Tallinn explored the use of biofuels in order to reduce greenhouse gas emissions and pollution. The city obtained the know-how and expertise about the implementation of biofuels in the public transport bus fleet.
Implementing sustainable mobility
Tallinn was looking into conditions, perspectives, risks and obstacles to the implementation of clean and energy-efficient vehicles.
The main objectives of the measure were to:
- raise awareness of biofuels among transport managers;
- learn from other European cities that have implemented biofuels; and
- draw conclusions, give recommendations to specify state and local transport development plans for the expansion of biofuel or ethanol powered buses in Tallinn’s public transport fleet.
Before the implementation of the measure, there were no biofuel powered vehicles in Tallinn’s public transport fleet. A general lack of knowledge about biofuels is one of the reasons why alternative fuels have not previously been implemented in Tallinn. As part of the measure Tallinn wants to assess risks, fill gaps in legislation and reach out to decision makers and stakeholders.
Two studies were carried out in the scope of the measure:
• The first was conducted by the Tallinn University of Technology (TUT) and was concentrated on different aspects of legislation at Estonian and European level.
• The second study was conducted by the Stockholm Environmental Institute Tallinn Centre (SEI) and was aimed at technical, socio-economic and environmental impacts of bio-diesel, bio-ethanol and diesel-electric hybrid technologies.
The measure was implemented in the following stages:
* Study on legislative aspects of implementing alternative fuels (December 2009 – March 2010) – the study was conducted by TUT.
* Study on technical, socio-economical and environmental aspects of implementing alternative fuels (December 2011 – March 2012) – the study was conducted by SEI.
* Spreading the knowledge among stakeholders (March 2012 – June 2012) – two workshops were organized for presenting and discussing the results of the studies with stakeholders.
The evaluation was based on interviewing the stakeholders with a survey during the workshops. Their own estimation of their awareness before and after reading the studies was asked.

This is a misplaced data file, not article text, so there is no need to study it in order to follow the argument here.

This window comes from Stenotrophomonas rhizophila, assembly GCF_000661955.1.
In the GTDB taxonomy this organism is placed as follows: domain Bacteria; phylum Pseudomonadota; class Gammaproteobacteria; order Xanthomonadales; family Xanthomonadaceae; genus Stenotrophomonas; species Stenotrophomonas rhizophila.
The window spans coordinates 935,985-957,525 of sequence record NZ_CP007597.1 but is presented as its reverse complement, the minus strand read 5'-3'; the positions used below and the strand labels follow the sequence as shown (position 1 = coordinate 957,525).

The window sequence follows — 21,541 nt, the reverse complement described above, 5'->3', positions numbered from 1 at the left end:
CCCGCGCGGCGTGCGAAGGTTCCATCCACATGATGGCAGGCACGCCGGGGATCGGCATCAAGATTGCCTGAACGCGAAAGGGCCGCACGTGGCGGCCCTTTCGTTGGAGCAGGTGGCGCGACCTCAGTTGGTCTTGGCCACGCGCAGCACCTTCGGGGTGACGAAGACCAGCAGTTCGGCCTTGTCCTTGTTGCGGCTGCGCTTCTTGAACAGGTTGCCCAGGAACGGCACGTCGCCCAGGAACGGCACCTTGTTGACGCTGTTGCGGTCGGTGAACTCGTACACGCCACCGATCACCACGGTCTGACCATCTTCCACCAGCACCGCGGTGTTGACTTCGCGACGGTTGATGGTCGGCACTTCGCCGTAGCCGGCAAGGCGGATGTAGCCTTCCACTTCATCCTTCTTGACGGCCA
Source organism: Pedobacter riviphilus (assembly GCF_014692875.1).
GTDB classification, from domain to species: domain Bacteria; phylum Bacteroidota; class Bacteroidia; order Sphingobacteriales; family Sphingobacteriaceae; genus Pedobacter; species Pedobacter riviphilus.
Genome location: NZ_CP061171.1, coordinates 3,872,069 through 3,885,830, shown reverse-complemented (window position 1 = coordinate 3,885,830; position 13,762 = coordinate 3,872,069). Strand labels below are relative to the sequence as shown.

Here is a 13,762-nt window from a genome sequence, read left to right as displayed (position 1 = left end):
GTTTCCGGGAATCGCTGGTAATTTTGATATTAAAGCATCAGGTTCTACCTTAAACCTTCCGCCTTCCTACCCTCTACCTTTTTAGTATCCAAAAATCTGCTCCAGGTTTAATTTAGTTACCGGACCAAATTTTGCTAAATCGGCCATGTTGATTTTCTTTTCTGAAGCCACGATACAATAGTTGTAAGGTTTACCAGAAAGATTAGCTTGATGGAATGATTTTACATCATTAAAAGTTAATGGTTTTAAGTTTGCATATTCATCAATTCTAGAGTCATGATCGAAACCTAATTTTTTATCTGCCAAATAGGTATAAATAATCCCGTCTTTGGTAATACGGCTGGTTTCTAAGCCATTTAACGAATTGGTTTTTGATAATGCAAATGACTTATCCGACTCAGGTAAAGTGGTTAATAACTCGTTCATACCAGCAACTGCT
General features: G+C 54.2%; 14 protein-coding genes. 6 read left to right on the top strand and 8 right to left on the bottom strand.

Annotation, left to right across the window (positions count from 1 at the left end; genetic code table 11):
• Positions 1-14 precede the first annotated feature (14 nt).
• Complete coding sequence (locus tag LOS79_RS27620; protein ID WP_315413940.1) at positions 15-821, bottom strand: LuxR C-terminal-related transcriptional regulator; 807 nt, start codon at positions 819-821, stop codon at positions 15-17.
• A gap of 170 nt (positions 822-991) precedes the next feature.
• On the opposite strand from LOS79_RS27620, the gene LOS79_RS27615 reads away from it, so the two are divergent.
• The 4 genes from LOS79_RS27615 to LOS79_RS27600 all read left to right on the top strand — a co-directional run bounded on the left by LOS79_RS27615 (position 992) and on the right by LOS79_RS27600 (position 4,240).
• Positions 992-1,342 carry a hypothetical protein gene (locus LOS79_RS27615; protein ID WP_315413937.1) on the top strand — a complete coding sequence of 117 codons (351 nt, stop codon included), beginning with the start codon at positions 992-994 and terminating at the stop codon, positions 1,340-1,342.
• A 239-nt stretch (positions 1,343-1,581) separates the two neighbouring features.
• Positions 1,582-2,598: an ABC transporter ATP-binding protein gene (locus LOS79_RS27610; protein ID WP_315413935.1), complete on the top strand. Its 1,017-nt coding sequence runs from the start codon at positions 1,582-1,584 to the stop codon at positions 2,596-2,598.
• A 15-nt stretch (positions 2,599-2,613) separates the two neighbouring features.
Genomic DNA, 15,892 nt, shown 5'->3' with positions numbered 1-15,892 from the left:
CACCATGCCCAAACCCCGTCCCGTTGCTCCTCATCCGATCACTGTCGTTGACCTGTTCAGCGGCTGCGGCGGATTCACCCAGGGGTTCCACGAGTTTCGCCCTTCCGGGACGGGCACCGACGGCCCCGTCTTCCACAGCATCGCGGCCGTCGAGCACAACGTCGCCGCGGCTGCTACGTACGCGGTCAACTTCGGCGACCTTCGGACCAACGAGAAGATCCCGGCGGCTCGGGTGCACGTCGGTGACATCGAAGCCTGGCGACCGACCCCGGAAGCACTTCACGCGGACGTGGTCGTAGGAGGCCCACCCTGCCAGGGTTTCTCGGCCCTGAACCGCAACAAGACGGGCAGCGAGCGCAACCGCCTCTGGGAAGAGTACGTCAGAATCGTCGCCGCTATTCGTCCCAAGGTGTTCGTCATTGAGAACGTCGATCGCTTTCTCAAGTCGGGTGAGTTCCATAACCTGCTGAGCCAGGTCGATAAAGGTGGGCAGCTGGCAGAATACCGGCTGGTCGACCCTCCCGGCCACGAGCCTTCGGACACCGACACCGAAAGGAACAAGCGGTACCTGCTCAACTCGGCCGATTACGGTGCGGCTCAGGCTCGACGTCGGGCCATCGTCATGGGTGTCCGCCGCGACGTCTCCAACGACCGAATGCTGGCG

The result from the evaluation was as follows.
• Awareness was raised – The awareness of the stakeholders on alternative fuels was raised by 67%
The most important barrier encountered during the measure was: The selection of measures had no wider expert participation and thus had to be reconsidered in the inception phase. This caused delays in implementation since it took time to achieve clear understanding of the new objectives of the measure and actions to implement.
The most important driver encountered during the measure was: Constructive partnership with project partners. It affected the outcome of studies, in accordance with all partners understanding. There was a relatively good understanding of the topic and objectives between TBC, TUT and SEI throughout the process.
Lessons learned, recommendations:
• The measure with its results is transferable to other Estonian cities, however the situation might be different in other countries.
• Positive lesson: the measure was based on studies only. Useful knowledge was obtained with considerably less effort and resources than with physically implementing the fuels.
• Planning of a project (like MIMOSA) measures should be done in a possibly wider circle of experts and community to put effort and resources into measures that would be useful for society. The measures should be in accordance with the available resources in the organisation, including qualified backup. This applies also to the evaluation team.
• The recommendation for other cities: before implementing anything physically it is good to take time for a proper study and consider all aspects that can be estimated without implementing. It is possible to find similar experience in other cities and countries and try to find elements that are similar and transferable.